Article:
Indian equities retreated for the first time in four days as the rupee fell to a record, and after reports showed the U.S. economic recovery is slowing.
Reliance Industries Ltd. (RIL), operator of the world’s largest refining complex, fell to a two-week low. Hindalco Industries Ltd. (HNDL), the aluminum maker that controls U.S.-based Novelis Inc., dropped the most in five weeks. The BSE India Sensitive Index (SENSEX) lost 0.4 percent to 16,972.51 at close, paring the weekly gain to 0.1 percent.
India’s rupee touched an all-time low and is headed for its worst week since September, fanning concern the government will fail to curb the fastest inflation and pare the widest fiscal deficit among the largest emerging economies. Offshore funds sold $78.4 million more domestic shares than they bought this week through June 21, data from the regulator show. The Sensex has dropped 8 percent from its Feb. 21 high.
“The economy is going to struggle over the next six to nine months because growth and the deficits are a concern as the rupee continues to weaken,” Jyotivardhan Jaipuria, head of India research at Bank of America Corp., said in an interview to Bloomberg UTV today. “Rupee depreciation is not something you want if you are a foreign investor because it reduces your return in a market where returns are difficult to come by.”
The currency fell 1.5 percent and touched an unprecedented 57.3275 per dollar, extending this week’s loss to 3 percent, the most since the five days ended Sept. 23. India’s rupee and Thailand’s baht led other Asian currencies lower as signs the world economy is slowing dented outlook for regional exports.
A Fed Bank of Philadelphia index signaled yesterday the worst contraction in manufacturing in almost a year, while existing U.S. home sales fell more than forecast and jobless claims beat estimates. The Federal Reserve lowered its 2012 U.S. growth forecast this week to a range of 1.9 percent to 2.4 percent, and extended stimulus known as Operation Twist.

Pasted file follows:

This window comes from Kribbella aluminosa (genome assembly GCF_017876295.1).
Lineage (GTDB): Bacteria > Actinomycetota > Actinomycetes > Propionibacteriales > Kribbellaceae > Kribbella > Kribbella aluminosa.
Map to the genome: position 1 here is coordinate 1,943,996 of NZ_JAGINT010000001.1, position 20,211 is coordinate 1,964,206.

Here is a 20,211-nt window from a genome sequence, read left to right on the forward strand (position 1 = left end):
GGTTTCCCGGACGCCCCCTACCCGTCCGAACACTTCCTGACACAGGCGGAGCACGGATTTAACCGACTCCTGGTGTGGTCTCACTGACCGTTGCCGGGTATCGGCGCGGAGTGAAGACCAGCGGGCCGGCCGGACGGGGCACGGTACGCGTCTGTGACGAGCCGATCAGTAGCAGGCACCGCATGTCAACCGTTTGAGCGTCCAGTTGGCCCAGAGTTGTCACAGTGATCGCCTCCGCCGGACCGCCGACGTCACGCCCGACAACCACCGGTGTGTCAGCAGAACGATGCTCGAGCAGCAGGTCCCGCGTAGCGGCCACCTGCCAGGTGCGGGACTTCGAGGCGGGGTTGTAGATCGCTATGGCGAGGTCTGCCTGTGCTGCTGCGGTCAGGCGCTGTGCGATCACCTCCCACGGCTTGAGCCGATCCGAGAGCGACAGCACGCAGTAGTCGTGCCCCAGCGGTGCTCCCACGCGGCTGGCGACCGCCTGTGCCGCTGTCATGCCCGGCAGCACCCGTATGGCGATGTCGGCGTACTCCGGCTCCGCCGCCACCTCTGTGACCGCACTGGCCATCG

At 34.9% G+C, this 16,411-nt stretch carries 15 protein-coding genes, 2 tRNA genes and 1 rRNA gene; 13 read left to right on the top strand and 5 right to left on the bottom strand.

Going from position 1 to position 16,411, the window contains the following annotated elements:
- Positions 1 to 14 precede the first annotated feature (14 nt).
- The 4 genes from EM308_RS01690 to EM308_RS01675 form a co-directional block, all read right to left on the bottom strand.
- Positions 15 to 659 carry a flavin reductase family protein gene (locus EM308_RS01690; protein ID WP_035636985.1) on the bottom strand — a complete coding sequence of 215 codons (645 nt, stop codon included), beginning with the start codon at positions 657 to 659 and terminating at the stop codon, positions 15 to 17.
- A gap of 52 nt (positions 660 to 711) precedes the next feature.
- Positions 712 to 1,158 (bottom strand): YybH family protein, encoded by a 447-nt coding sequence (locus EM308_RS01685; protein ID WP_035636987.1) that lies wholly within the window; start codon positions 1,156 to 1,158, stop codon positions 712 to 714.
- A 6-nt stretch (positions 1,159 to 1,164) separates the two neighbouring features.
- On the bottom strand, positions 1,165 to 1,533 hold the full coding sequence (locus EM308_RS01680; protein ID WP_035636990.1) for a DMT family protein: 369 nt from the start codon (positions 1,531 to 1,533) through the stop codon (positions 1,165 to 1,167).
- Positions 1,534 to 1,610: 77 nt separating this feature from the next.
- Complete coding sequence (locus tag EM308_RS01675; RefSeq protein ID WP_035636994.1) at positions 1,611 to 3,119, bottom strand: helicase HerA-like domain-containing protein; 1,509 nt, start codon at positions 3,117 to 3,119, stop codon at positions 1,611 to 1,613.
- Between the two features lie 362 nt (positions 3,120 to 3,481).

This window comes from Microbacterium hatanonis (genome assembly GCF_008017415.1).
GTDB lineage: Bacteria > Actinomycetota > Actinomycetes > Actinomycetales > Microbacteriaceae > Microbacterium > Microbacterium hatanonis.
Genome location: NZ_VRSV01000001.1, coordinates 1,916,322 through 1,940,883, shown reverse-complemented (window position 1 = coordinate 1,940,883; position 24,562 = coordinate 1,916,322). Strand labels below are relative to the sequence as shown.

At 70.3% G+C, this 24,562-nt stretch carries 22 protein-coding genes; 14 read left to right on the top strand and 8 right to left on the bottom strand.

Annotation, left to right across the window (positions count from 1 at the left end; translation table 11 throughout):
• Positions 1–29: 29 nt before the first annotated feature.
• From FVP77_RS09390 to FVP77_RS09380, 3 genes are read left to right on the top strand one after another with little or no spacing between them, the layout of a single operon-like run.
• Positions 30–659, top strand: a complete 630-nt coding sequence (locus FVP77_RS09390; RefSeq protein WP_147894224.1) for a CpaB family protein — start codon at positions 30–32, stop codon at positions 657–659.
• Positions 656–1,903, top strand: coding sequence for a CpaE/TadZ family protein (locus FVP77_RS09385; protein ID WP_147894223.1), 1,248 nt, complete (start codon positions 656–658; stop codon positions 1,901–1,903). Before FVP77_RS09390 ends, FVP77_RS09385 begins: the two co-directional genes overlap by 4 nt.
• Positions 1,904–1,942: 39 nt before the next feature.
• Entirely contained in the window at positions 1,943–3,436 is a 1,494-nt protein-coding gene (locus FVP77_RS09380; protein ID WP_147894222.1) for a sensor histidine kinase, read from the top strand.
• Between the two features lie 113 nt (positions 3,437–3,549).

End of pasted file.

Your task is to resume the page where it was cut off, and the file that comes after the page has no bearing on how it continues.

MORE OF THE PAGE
Standard & Poor’s and Fitch Ratings said this month India is at risk of losing its investment-grade rating if the government fails to mend its finances.
India may have to sacrifice growth to rein in inflation, Reserve Bank of India Duvvuri Subbarao said on June 19, a day after unexpectedly leaving rates unchanged. Inflation of 7.5 percent is “above our tolerance level” and consumer-price inflation is “disturbing” at more than 10 percent, he said.
Curbing the fiscal deficit and the success of the monsoon are key to cooling prices, Subbarao said. India’s monsoon rain, which accounts for more than 70 percent of annual showers, was 24 percent below a 50-year average since June 1, the state-run weather office said yesterday.
The S&P CNX Nifty Index on the National Stock Exchange decreased 0.4 percent to 5,146.05 and its June futures settled at 5,151.15. India VIX, a gauge of options prices in the Nifty, jumped 3.2 percent to 20.58, its first advance in six days. The BSE-200 Index retreated 0.3 percent to 2,082.68. Combined trading volume on India’s top two exchanges was 749 million shares yesterday, 17 percent less than the 12-month daily average of 904 million.
Reliance fell 1.1 percent to 711 rupees, its lowest close since June 5. Hindalco dropped 3.3 percent to 117.3 rupees. The stock was the worst performer on the 30-member Sensex this week with a 5 percent drop.
ACC Ltd. (ACC), the nation’s biggest cement maker and a unit of Holcim Ltd., paced losses among its peers after the Competition Commission of India imposed a penalty of 0.5 times profit for the year 2009-10 and 2010-11. The share tumbled 3.1 percent to 1,215.05 rupees. Ambuja Cements Ltd. (ACEM), another unit of Holcim, fell 2.9 percent to 167.05 rupees.
Earnings at the two companies will probably be the worst hit in 2013, Nomura Holdings Inc. analyst Aatash Shah said in a note today. The companies will pursue “all available legal steps to defend their respective position,” Holcim said by e- mail yesterday.
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